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Discontinuous Behavioral Responses to Recycling Laws and Plastic Water Bottle Deposits

Author

Listed:
  • W. Kip Viscusi
  • Joel Huber
  • Jason Bell
  • Caroline Cecot

Abstract

Economic theory predicts that individual recycling behavior gravitates toward extremes--either diligent recycling or no recycling at all. Using a nationally representative sample of 3,158 bottled water users, this article finds that this prediction is borne out for consumer recycling of plastic water bottles. Both water bottle deposits and recycling laws foster recycling through a discontinuous effect that converts reluctant recyclers into diligent recyclers. Within this context, a number of factors influencing recycling emerge. The warm glow from being both an environmentalist and an environmental group member is about equal to the monetary value of 5 cent bottle deposits. Respondents from states with stringent recycling laws and bottle deposits have greater recycling rates. Consistent with recycling being a threshold response, the efficacy of these policy interventions is greater for those who do not already recycle, have lower income, and do not consider themselves to be environmentalists.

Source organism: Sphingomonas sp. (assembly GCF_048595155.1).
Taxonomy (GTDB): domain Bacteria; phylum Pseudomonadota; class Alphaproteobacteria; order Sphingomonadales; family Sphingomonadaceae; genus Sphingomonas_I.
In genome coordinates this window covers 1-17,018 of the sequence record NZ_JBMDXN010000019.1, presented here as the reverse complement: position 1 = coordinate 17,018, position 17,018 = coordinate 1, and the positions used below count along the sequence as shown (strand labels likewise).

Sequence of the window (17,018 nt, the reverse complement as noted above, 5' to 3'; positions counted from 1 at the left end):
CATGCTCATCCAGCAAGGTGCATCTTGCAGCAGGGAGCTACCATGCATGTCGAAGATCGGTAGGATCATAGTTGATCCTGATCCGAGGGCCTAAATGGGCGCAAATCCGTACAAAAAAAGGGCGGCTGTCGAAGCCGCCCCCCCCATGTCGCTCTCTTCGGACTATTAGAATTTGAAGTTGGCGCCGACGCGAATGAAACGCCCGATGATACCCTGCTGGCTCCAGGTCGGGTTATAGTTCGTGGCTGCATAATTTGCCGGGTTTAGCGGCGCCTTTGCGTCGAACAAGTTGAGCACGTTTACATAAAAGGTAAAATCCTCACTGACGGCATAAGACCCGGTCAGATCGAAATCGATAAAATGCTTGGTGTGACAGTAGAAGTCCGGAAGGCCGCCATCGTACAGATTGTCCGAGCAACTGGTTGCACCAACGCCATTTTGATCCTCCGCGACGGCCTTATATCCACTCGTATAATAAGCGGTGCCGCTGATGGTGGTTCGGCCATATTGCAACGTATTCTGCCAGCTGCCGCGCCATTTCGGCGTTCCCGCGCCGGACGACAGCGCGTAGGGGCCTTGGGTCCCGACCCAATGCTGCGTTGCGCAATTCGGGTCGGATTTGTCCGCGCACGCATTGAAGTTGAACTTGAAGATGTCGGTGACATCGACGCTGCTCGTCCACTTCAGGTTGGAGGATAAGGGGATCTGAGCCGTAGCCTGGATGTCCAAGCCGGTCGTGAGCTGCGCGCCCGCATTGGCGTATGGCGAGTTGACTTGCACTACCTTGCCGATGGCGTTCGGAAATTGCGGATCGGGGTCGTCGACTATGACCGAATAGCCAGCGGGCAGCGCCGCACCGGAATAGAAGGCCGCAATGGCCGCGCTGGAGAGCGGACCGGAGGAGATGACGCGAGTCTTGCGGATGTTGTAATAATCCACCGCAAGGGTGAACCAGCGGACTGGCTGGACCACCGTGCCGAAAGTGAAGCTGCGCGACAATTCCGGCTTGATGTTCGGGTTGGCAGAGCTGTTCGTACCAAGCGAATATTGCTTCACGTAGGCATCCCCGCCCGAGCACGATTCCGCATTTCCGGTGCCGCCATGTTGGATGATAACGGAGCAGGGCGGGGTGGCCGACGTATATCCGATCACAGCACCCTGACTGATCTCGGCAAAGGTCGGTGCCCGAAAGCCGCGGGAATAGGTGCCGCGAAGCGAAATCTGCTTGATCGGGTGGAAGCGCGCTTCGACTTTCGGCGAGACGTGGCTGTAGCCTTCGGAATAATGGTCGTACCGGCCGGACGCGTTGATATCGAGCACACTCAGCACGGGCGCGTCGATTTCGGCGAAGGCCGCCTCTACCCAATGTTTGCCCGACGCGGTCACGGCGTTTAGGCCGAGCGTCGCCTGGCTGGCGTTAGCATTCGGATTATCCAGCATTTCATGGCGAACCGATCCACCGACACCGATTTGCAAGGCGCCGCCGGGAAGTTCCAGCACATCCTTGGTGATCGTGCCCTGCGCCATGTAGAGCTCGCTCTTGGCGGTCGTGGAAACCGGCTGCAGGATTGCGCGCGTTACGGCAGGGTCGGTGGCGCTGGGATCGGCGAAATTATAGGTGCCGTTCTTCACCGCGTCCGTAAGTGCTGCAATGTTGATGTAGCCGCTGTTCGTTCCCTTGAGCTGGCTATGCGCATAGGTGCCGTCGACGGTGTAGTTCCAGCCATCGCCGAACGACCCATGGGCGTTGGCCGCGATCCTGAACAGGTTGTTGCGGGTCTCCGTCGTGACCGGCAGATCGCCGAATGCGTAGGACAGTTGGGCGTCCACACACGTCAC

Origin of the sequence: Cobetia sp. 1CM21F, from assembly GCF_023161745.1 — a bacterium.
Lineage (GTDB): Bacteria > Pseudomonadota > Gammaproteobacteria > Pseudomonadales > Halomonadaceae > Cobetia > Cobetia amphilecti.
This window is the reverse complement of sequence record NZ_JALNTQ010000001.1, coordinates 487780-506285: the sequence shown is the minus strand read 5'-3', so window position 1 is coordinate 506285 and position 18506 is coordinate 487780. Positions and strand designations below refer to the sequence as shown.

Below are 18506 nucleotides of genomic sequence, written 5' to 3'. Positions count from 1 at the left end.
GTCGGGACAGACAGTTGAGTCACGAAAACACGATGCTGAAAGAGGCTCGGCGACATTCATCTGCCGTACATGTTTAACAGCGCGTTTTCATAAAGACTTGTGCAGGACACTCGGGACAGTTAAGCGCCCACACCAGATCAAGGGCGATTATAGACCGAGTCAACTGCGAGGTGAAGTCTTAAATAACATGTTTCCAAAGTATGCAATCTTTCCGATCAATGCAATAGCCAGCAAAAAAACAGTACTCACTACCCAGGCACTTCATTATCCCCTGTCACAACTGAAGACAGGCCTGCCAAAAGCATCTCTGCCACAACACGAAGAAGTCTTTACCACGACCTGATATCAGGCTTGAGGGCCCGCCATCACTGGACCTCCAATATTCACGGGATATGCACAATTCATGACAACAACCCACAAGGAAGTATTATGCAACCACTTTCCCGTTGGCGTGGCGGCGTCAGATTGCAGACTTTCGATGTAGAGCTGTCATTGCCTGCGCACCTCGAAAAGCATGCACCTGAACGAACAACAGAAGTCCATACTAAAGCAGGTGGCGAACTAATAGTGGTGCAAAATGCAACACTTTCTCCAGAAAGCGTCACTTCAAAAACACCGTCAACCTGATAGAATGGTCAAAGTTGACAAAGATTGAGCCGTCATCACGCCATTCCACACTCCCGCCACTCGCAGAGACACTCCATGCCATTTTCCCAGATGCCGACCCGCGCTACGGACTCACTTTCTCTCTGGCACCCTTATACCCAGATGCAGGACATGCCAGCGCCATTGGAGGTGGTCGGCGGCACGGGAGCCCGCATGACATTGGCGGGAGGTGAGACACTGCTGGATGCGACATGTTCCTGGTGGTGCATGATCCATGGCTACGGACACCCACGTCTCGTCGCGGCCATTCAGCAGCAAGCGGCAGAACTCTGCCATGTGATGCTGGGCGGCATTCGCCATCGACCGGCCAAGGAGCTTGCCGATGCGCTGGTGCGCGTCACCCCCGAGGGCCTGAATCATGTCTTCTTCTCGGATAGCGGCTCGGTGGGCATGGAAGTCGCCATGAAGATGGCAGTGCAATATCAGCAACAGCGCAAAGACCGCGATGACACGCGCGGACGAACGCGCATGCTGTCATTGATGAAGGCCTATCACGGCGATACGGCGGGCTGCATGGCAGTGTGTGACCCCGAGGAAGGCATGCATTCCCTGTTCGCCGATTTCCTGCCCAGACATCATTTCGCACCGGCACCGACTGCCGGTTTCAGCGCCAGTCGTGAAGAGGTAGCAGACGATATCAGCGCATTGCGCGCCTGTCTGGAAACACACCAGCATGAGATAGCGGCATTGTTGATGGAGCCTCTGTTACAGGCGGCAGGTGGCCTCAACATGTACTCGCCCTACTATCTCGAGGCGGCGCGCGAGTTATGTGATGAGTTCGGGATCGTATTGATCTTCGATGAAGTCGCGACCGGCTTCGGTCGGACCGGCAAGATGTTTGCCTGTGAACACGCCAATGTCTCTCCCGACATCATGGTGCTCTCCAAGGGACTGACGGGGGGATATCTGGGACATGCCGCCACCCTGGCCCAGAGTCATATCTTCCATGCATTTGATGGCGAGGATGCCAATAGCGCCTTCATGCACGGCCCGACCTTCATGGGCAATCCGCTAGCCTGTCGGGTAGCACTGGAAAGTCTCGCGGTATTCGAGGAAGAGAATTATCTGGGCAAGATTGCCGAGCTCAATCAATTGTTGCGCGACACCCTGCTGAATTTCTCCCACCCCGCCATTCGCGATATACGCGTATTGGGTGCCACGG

Suggested Citation

  • W. Kip Viscusi & Joel Huber & Jason Bell & Caroline Cecot, 2009. "Discontinuous Behavioral Responses to Recycling Laws and Plastic Water Bottle Deposits," NBER Working Papers 15585, National Bureau of Economic Research, Inc.
  • Handle: RePEc:nbr:nberwo:15585
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    References listed on IDEAS

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    Cited by:

    1. Crociata, Alessandro & Agovino, Massimiliano & Sacco, Pier Luigi, 2015. "Recycling waste: Does culture matter?," Journal of Behavioral and Experimental Economics (formerly The Journal of Socio-Economics), Elsevier, vol. 55(C), pages 40-47.
    2. Damien BROUSSOLLE, 2017. "Quel Systeme Incitatif Realiste Pour La Politique De Reduction Des Dechets Menagers ? Enseignements Tires De La Litterature Economique Et Du Cas Français / What Workable Incentive Scheme For The Reduc," Working Papers of LaRGE Research Center 2017-11, Laboratoire de Recherche en Gestion et Economie (LaRGE), Université de Strasbourg.

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    JEL classification:

    • K23 - Law and Economics - - Regulation and Business Law - - - Regulated Industries and Administrative Law
    • K32 - Law and Economics - - Other Substantive Areas of Law - - - Energy, Environmental, Health, and Safety Law
    • Q50 - Agricultural and Natural Resource Economics; Environmental and Ecological Economics - - Environmental Economics - - - General
    • Q58 - Agricultural and Natural Resource Economics; Environmental and Ecological Economics - - Environmental Economics - - - Environmental Economics: Government Policy

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